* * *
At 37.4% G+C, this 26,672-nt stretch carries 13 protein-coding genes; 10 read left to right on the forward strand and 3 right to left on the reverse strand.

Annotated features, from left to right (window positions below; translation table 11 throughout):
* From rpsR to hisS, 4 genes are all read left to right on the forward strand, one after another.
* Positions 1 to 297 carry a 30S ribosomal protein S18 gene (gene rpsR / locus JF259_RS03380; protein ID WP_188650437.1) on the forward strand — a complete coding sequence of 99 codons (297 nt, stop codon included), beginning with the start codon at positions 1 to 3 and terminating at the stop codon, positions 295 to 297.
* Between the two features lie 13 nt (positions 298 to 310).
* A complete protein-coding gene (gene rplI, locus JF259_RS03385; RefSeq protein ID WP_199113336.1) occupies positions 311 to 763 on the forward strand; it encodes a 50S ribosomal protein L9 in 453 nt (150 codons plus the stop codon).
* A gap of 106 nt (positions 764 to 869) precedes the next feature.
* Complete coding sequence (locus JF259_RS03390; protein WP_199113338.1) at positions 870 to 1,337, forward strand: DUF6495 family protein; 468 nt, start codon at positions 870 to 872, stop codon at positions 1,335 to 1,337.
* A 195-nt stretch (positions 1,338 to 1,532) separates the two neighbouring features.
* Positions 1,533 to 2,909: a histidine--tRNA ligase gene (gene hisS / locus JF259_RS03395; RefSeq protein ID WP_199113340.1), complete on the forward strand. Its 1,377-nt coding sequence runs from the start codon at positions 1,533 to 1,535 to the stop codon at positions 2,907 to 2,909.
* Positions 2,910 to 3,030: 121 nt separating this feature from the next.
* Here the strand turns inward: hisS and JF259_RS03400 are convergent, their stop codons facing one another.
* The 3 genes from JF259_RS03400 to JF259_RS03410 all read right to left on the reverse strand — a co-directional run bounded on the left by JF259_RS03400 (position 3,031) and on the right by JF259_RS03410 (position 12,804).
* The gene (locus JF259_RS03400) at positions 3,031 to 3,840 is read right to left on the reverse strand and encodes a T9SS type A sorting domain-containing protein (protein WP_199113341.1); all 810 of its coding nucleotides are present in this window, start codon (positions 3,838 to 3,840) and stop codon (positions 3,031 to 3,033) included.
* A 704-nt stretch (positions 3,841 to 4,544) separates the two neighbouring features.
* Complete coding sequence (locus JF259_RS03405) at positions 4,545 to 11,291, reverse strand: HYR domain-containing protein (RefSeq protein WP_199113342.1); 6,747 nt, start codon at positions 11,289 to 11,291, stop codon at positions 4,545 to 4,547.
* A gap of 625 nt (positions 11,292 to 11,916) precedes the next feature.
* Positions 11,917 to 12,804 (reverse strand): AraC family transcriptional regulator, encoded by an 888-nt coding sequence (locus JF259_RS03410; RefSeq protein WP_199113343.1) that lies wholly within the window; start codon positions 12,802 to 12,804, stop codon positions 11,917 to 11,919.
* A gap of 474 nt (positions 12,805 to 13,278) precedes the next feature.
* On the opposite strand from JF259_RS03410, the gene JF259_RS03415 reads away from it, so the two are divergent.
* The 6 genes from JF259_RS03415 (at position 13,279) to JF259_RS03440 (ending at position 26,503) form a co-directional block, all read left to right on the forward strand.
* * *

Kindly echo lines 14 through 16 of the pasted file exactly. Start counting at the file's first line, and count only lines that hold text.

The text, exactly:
* The gene (locus JF259_RS03400) at positions 3,031 to 3,840 is read right to left on the reverse strand and encodes a T9SS type A sorting domain-containing protein (protein WP_199113341.1); all 810 of its coding nucleotides are present in this window, start codon (positions 3,838 to 3,840) and stop codon (positions 3,031 to 3,033) included.
* A 704-nt stretch (positions 3,841 to 4,544) separates the two neighbouring features.
* Complete coding sequence (locus JF259_RS03405) at positions 4,545 to 11,291, reverse strand: HYR domain-containing protein (RefSeq protein WP_199113342.1); 6,747 nt, start codon at positions 11,289 to 11,291, stop codon at positions 4,545 to 4,547.